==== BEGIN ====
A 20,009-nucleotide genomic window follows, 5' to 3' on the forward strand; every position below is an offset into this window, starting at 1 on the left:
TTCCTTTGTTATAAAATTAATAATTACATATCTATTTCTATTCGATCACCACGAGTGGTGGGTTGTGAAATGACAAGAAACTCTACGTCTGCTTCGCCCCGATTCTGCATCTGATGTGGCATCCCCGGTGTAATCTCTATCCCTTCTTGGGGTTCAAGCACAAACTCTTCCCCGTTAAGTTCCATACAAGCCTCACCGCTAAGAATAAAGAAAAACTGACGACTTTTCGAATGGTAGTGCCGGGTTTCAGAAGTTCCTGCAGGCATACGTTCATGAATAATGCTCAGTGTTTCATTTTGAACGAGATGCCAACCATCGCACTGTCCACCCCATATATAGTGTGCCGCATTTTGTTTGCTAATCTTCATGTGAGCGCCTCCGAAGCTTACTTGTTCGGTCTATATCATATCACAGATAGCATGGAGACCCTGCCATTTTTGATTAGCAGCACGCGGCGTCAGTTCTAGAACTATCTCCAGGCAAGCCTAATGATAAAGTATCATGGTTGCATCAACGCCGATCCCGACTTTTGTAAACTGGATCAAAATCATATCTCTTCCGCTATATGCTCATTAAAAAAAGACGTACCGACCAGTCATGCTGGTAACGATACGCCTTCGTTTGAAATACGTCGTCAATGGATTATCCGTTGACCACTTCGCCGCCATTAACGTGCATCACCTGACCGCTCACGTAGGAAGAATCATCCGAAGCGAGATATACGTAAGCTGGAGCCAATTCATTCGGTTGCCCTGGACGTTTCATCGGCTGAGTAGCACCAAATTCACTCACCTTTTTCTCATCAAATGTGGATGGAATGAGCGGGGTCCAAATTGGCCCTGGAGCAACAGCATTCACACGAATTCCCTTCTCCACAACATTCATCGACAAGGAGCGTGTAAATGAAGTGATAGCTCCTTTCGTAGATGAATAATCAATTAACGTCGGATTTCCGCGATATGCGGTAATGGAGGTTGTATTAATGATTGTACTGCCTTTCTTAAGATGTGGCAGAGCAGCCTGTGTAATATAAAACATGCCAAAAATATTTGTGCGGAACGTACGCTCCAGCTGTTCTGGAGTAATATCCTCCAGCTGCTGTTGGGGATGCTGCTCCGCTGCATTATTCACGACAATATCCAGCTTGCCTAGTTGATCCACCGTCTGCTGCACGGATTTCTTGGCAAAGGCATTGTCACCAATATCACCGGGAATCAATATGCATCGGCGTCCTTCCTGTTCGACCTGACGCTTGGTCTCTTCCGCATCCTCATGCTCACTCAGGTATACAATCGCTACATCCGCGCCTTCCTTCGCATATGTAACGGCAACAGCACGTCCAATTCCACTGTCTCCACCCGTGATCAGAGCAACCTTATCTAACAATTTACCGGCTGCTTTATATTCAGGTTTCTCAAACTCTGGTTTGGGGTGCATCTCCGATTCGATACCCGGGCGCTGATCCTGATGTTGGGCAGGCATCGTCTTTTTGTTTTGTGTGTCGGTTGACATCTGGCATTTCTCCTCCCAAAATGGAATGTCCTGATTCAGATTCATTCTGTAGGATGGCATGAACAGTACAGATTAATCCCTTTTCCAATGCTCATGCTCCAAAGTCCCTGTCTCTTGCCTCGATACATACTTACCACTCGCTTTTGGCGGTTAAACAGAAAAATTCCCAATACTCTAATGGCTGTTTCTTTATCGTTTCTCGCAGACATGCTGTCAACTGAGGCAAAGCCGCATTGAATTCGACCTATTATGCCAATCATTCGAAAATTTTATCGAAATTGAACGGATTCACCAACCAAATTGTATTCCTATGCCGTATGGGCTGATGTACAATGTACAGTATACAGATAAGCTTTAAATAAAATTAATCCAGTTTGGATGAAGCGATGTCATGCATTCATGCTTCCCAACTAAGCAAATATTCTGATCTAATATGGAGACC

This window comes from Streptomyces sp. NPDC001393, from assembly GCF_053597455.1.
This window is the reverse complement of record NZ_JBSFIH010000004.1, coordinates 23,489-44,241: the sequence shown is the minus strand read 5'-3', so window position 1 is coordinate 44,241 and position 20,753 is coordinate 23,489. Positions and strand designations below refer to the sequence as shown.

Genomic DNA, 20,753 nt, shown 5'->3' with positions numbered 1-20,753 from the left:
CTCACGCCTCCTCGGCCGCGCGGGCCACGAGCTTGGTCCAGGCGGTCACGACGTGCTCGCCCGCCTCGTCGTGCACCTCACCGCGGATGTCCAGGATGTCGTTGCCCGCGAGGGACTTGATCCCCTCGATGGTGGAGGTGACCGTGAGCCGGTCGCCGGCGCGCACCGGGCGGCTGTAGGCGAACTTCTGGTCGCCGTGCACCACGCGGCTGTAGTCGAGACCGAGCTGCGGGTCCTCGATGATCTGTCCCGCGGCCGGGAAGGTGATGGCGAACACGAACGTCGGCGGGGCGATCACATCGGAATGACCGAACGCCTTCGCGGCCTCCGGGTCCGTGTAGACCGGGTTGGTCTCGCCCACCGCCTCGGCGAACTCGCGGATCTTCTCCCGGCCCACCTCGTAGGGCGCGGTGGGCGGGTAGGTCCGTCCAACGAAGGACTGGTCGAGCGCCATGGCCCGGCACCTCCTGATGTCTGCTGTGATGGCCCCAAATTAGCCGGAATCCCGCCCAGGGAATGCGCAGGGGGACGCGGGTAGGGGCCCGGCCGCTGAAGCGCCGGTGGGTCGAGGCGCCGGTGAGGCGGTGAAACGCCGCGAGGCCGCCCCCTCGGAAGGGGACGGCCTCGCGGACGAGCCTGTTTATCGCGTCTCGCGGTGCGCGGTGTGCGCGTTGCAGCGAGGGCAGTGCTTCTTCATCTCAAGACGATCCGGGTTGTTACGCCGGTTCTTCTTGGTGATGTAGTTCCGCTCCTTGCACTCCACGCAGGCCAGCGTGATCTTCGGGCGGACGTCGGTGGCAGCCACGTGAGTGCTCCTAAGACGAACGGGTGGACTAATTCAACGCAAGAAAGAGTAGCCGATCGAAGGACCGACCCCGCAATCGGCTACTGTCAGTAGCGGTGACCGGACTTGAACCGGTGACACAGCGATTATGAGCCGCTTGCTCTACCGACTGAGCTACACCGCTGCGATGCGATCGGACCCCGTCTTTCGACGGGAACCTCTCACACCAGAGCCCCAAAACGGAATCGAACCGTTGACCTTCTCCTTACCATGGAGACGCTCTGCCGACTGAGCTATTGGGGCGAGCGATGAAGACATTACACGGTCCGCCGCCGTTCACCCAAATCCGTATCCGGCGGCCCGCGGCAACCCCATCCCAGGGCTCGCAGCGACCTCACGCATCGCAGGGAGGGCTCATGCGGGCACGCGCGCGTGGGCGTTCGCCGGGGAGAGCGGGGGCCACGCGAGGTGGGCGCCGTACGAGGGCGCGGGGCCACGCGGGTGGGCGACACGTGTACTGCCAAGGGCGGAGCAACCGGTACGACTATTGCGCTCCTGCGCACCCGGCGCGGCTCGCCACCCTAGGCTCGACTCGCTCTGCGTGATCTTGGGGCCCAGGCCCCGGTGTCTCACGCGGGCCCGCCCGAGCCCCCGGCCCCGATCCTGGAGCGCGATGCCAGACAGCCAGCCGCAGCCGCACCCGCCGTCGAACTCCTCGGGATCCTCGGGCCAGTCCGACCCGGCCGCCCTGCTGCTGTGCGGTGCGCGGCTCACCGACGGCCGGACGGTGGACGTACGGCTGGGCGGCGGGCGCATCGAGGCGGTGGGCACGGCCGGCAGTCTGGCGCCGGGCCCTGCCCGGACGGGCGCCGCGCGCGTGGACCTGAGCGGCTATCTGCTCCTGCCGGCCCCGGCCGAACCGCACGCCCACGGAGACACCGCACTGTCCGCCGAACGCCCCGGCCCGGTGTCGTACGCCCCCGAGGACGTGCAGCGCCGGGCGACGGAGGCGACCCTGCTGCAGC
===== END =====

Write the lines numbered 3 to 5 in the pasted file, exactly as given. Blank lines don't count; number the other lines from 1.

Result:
This window comes from Streptomyces sp. NPDC001393, from assembly GCF_053597455.1.
This window is the reverse complement of record NZ_JBSFIH010000004.1, coordinates 23,489-44,241: the sequence shown is the minus strand read 5'-3', so window position 1 is coordinate 44,241 and position 20,753 is coordinate 23,489. Positions and strand designations below refer to the sequence as shown.

Genomic DNA, 20,753 nt, shown 5'->3' with positions numbered 1-20,753 from the left: